The method proposed by Matsuo et al. [9] where they injects a

prescribed negative sequence current perturbation signal and detects the

corresponding negative sequence voltage. This technique requires

additional hardware and can induce a strong second harmonic torque

pulsation due to the interaction of the positive and negative rotating

components of mmf.

Tamai' et al. [ 111 proposed the application of the model reference

Adaptive System to the rotor resistance identification of induction

machine equiped with x m h coils wound closed to the stator winding.

A concept to measure the rotor time constant in real-time using a

Kalman filter was proposed by zdi and Lip0 [12]. The method is

limited to situations where the load conditions are changing slowly and

also requires minimum of about 5% of rated speed and above.

Boussak et al. [2] have proposed another on-line rotor time constant

identification applying Recursive Least Squares ( U S )approach with

variable forgetting factor based on measurment of the stator voltages

and currents and the rotor speed. Recently [3],[4], they have proposed

a method based on M R A S which is a promissing method to estimate

with good accuracy the rotor time constant. This contribution has to be

considered as a base of our works in order to improve the accuracy of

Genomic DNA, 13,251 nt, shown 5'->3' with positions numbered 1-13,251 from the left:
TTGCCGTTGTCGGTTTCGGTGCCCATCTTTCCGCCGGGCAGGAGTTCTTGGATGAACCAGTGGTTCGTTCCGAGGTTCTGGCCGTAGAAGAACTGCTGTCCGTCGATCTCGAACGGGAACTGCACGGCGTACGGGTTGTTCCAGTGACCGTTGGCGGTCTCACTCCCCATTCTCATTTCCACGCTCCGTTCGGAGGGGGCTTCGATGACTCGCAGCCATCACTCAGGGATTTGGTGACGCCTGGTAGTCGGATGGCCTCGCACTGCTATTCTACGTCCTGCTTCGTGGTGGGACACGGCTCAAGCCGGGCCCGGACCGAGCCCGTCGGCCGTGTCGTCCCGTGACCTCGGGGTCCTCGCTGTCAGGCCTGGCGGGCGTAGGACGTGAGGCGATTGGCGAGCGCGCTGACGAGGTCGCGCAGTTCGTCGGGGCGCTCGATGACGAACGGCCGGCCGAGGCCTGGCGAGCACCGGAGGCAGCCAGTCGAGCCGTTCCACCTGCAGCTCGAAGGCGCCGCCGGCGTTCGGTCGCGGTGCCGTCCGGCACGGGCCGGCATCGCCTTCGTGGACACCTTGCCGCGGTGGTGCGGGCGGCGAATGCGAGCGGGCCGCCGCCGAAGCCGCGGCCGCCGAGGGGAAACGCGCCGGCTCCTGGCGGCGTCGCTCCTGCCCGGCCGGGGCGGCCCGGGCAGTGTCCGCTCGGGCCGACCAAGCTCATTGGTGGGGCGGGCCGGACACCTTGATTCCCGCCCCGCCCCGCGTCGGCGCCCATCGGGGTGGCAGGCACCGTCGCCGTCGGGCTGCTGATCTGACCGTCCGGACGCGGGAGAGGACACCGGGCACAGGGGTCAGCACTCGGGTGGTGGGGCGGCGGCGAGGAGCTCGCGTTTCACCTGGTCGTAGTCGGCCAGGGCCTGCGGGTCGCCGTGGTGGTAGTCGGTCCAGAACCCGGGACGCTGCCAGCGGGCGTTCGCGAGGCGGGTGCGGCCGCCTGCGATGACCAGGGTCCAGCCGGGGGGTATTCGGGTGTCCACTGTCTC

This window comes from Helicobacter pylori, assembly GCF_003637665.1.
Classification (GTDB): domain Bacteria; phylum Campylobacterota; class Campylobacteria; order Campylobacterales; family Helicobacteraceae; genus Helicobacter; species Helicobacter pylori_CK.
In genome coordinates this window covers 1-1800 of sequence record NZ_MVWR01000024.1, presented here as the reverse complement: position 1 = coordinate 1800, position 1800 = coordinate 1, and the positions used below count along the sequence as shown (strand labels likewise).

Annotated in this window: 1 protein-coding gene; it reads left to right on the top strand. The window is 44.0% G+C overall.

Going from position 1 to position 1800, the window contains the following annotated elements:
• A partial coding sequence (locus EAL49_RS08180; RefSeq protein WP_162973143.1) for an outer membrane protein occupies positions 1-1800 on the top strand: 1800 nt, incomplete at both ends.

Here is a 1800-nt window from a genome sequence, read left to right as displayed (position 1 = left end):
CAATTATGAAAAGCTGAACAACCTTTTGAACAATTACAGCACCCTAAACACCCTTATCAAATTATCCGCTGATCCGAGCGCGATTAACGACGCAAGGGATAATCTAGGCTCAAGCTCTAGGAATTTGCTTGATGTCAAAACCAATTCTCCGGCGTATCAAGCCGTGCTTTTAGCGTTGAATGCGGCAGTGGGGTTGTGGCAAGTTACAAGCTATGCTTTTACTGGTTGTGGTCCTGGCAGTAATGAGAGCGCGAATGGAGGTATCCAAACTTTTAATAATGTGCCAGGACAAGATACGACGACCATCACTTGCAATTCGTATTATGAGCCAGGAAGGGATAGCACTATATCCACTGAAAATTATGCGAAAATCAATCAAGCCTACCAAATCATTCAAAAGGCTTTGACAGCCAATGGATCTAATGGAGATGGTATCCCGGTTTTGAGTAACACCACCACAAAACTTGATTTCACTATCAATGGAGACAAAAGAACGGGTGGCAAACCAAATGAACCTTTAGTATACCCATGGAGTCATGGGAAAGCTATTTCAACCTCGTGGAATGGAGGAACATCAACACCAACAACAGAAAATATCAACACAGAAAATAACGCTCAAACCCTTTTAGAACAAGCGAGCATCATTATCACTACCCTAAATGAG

the rotor time constant identification in vector controlled induction

motor drive.

NmATIONS

: state space stator, rotor voltage vector,

: state space stator, rotor current vector,

: state space rotor flux vectot,

:stator, rotor electrical angular velocity,

:shaft electrical speed,

:shaft dative position in synchronous reference frame,

:diffmtial operator or Laplace operator,

:complex mot of unity,

:mechanical rotor angular velocity,

: pole-pair number,

:d q axis rotor flux,

: d-q axis stator current,

:load torque,

:total in:friction coefficient

Pmmneters:

4,

4,

M

T,

797

:stator, ID^ Self-inductance,

:mutual inductance,

:rota time constant,

P,

Rotor-flux observers

: leakage coefficient,

From the equations (4) and (5). we can extract two expressions of

the complex rotor flux. The first derives from the stator equation and

the second from rotor equation.

s,

The Indirect Field-Oriented Control (IFOC) system for Voltageregulated Pulse-Width Modulation (PWM) inverter-fed three phase